Wednesday, May 12, 2010

Lack of Doctors and the Culture of Life

One of a series of articles on the culture of life in Korea linked the lack of doctors as a problem. The article in the Catholic Peace Weekly by a professor emeritus had some interesting facts to relate.

In recent years there have been frequent law suits for operating on the wrong organs, mixing up medical charts and prescriptions, and operating with contaminated instruments. Increasingly, families of the patients are going to the press with these complaints.

In Seoul the hospitals connected with universities have the best reputations, and it is not uncommon to have over 300 outpatients examined by a doctor in one day. Doctors are too busy, overworked and constantly tired. In comparison to other developed countries, the number of doctors in Korea is small: 1.7 doctors per 1,000 population. The average, according to the OECD ( Organisation for Economic Co-operation and Development), is 3.1 per 1,000. The ratio in the U.S., which continues to import doctors, is 2.4 per 1,000. Korean doctors examine 4.6 times more patients than the average in the U.S. and in comparison to Sweden it is 8.8 times more.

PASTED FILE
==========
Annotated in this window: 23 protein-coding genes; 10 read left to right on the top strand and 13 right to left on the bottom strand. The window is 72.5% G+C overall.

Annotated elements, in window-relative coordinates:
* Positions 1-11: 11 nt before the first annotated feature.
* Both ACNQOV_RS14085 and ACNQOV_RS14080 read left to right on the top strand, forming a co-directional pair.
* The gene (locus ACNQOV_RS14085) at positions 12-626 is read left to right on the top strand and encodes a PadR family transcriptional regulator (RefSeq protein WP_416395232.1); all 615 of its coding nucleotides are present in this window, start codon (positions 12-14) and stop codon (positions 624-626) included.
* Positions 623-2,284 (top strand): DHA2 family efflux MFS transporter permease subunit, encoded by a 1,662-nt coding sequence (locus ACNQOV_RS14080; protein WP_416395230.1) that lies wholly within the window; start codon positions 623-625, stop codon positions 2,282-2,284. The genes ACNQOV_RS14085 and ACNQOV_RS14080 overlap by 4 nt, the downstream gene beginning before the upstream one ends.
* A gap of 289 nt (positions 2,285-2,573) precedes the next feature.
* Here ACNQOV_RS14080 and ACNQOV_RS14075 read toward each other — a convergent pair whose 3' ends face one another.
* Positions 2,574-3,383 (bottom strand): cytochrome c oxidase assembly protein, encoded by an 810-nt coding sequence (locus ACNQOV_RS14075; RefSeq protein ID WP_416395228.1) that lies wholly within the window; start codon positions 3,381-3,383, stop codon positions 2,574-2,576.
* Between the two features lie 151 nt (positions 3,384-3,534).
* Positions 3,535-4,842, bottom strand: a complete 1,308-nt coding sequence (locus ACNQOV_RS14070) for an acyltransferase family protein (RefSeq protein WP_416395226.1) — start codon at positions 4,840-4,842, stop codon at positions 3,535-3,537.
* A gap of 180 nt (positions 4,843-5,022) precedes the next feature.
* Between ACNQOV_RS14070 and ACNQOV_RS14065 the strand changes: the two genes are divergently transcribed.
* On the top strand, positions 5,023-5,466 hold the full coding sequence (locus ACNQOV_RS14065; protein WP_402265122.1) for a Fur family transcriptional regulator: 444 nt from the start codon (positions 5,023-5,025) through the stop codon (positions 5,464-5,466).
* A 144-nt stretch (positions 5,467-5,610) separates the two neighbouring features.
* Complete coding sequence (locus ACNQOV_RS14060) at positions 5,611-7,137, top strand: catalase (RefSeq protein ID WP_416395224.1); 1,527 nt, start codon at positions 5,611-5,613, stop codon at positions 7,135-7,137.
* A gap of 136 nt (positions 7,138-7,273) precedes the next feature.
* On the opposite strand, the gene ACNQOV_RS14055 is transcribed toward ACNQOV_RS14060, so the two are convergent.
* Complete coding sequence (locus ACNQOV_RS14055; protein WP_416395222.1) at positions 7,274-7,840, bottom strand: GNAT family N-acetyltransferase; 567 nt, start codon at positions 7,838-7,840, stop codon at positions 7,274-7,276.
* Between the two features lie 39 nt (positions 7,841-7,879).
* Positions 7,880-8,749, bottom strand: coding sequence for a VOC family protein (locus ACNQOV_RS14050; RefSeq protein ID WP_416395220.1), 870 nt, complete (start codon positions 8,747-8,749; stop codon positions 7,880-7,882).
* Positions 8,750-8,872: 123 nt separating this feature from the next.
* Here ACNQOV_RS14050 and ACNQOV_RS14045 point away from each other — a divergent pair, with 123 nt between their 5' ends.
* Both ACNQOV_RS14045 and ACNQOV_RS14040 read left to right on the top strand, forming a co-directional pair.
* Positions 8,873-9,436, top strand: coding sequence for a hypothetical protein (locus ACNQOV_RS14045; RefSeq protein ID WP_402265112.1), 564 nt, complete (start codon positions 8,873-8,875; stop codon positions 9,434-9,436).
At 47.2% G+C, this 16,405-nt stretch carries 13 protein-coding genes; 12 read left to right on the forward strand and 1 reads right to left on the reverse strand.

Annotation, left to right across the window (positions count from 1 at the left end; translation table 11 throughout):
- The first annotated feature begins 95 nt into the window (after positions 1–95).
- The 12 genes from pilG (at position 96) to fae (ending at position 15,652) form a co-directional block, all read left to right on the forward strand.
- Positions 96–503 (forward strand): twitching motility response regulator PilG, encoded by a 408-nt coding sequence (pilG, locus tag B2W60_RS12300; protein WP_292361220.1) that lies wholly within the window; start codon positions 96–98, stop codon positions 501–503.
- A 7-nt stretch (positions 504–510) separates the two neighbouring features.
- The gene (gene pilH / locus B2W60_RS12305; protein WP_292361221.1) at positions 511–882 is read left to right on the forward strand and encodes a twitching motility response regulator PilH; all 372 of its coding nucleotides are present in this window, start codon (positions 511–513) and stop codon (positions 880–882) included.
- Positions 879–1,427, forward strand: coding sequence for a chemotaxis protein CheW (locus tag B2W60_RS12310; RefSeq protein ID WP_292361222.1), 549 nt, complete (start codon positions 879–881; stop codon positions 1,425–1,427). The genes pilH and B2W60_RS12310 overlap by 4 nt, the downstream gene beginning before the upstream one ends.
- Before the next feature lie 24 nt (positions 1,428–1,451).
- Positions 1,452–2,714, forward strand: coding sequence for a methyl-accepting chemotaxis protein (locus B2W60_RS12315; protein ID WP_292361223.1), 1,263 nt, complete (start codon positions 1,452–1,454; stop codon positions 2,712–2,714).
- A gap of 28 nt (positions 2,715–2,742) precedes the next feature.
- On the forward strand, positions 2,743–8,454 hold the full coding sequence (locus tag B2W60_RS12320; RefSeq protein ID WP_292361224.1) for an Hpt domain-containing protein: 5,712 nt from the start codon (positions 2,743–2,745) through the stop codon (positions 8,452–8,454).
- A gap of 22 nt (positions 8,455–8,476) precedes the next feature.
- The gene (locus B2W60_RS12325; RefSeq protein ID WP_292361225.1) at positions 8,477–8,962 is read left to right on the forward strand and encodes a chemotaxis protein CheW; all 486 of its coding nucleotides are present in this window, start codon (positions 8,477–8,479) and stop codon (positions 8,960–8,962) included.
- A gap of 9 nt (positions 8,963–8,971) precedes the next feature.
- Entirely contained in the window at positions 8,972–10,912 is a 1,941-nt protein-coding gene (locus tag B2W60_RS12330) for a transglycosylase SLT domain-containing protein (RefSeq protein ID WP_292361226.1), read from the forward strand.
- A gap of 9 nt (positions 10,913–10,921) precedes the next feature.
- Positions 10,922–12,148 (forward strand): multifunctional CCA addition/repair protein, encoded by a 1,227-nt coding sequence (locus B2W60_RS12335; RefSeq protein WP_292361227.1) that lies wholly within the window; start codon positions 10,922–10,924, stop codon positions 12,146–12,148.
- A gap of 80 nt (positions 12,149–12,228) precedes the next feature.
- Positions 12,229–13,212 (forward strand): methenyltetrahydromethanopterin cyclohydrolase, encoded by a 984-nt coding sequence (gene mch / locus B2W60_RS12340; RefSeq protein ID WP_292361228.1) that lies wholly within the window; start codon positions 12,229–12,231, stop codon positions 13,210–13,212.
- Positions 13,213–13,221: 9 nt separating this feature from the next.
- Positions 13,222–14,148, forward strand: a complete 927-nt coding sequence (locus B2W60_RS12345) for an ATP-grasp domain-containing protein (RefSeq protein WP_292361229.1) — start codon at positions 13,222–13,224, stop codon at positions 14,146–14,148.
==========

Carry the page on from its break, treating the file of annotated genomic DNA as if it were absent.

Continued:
The professor lists 4 problems that highlight the areas needing correction:

1) Doctors are overworked (as the above figures show), find it difficult to treat the sick in a kindly manner, and often fail to give them a satisfactory medical explanation for their condition. Doctors do not have time to keep up with the newest medical knowledge. All of which ultimately affects the doctor's health and the patient's dignity suffers.

2) The supply of doctors does not keep pace with the need; popular areas of medicine do better.

3) With the population generally living longer, there will be a demand for more doctors--Korea has one of the highest rates of ageing of all countries.

4) A report, published each year from 1983-2004, states that during any one year if those who were sick were given proper medical care, lives would have been extended --number of doctors is not unrelated to this assessment.

That the Korean Church has made the lack of doctors a part of the culture of life movement is an interesting fact. Abortion is still the number one issue, but the Church also sees it as relating to a much larger issue where life itself does not receive the respect it should. The professor would like to see the government take an interest in this matter.

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